Roby, Collins Introduce Legislation to More Effectively Prosecute Violent Criminals

June 27, 2019
Press Release

WASHINGTON, D.C. – U.S. Representative Martha Roby (R-AL) and U.S. Representative Doug Collins (R-GA), Ranking Member of the House Judiciary Committee, today introduced H.R. 3533, the Combat Violent Crime Act, to update current U.S. Code to allow for more effective prosecution of individuals who commit violent crimes.

“I introduced this legislation last Congress, but it is even more timely today due to the Supreme Court’s action this week to strike down part of a statute to more effectively prosecute dangerous criminals,” said Representative Roby. “I am pleased that Ranking Member Collins joined me in introducing this legislation to give law enforcement the authority they need to combat violent crime in our communities. Our nation’s highest Court made it crystal clear that Congress should act on this, and that is exactly what we are doing with H.R. 3533.”

“Earlier this week, the Supreme Court issued a decision invalidating part of a statute that protects people from dangerous criminals,” said Ranking Member Collins. “In his opinion, Justice Gorsuch said it is Congress’ responsibility to clarify the statute. I am pleased to partner with Representative Roby on legislation to improve the law so that we keep Americans safe and deal justly with violent criminals.”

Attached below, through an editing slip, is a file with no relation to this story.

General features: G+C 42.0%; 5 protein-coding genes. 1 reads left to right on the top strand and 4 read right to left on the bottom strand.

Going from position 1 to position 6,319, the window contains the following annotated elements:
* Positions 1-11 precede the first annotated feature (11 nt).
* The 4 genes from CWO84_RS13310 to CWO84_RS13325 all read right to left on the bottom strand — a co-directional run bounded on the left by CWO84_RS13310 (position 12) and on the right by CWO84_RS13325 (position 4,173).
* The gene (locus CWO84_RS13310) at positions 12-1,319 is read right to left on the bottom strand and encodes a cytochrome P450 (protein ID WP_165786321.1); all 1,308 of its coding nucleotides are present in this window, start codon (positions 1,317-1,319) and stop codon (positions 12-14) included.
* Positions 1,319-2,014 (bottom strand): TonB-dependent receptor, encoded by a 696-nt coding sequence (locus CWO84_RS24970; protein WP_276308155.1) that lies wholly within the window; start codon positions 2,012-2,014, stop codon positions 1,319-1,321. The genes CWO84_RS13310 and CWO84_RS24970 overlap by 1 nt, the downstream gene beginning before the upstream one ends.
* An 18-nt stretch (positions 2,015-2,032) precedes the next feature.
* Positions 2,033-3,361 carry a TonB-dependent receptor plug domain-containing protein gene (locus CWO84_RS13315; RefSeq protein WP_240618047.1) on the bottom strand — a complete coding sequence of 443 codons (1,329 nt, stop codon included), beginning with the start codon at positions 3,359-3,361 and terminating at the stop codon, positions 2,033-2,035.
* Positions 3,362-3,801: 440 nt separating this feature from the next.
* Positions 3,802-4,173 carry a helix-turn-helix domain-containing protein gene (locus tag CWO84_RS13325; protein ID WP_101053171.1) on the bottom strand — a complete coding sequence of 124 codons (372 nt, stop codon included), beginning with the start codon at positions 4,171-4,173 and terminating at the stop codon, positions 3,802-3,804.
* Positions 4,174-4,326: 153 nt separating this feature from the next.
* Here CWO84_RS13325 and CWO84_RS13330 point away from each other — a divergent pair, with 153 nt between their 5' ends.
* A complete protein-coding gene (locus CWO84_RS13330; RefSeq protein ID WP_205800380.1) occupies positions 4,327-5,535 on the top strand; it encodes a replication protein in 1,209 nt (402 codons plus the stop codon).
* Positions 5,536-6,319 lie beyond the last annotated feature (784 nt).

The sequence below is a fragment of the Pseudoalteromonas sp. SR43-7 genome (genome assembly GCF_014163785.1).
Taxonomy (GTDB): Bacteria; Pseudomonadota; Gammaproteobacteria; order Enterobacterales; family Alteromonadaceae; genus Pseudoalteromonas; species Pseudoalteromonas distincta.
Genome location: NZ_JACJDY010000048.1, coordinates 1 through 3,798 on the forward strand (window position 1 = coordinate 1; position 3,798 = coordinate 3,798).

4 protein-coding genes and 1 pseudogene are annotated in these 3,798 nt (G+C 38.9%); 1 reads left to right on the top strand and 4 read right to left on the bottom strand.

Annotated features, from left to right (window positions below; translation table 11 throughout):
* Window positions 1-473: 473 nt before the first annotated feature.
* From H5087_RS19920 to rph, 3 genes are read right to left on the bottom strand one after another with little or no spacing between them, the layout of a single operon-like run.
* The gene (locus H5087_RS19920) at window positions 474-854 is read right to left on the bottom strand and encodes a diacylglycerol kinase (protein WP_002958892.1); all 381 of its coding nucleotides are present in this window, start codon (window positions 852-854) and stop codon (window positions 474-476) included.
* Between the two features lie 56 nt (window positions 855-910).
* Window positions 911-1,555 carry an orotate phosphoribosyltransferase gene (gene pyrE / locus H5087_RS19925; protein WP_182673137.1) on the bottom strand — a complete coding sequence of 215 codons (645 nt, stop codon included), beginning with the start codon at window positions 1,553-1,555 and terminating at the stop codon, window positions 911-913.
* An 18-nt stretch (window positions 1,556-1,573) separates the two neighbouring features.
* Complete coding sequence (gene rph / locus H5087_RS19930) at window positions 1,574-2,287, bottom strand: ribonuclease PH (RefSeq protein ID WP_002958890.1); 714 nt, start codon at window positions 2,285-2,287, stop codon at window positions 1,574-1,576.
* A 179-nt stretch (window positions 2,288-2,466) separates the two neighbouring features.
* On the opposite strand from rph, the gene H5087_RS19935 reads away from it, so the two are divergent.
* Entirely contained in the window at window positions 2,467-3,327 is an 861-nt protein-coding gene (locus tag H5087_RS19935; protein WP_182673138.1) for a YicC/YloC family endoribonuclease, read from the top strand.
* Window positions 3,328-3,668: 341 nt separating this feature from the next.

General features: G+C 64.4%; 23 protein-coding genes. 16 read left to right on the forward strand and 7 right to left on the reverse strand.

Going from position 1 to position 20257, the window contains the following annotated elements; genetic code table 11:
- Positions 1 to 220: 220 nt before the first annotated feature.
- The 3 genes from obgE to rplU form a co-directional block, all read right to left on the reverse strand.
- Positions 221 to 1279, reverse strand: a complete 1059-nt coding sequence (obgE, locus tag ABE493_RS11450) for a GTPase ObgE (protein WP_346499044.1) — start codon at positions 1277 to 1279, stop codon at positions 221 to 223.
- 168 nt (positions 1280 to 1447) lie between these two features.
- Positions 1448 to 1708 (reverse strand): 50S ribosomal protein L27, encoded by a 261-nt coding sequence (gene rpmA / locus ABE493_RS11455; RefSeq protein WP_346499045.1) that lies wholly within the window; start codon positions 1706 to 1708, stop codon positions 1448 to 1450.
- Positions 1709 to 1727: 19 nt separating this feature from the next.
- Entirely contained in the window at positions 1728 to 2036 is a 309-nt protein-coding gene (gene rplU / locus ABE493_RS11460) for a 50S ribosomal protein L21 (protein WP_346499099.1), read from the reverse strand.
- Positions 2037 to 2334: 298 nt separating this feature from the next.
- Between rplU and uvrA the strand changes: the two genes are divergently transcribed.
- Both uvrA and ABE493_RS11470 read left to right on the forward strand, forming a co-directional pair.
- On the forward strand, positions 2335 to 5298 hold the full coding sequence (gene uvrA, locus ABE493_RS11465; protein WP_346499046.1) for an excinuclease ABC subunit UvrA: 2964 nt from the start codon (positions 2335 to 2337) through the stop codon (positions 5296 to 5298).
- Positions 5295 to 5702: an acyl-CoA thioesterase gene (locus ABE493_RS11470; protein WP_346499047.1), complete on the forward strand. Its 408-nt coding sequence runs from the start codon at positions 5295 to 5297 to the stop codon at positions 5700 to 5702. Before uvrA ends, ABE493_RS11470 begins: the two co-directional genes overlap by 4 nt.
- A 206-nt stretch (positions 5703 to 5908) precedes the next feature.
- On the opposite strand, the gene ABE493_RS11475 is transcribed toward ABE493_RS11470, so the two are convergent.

On June 24, 2019, the Supreme Court of the United States struck down current U.S. criminal code related to crimes committed with firearms, ruling the existing statute as unconstitutionally vague. In his opinion, Justice Neil Gorsuch stated that Congress should update and clarify this language.

Current U.S. Code states: (3) For purposes of this subsection the term “crime of violence” means an offense that is a felony and – (A) has an element the use, attempted use, or threatened use of physical force against the person or property of another, or (B) that by its nature, involves a substantial risk that physical force against the person or property of another may be used in the course of committing the offense.

H.R. 3533 would strike “by its nature, involves” and insert “based on the facts underlying the offense, involved.” The legislation would also strike “may be used” and insert “may have been used.”

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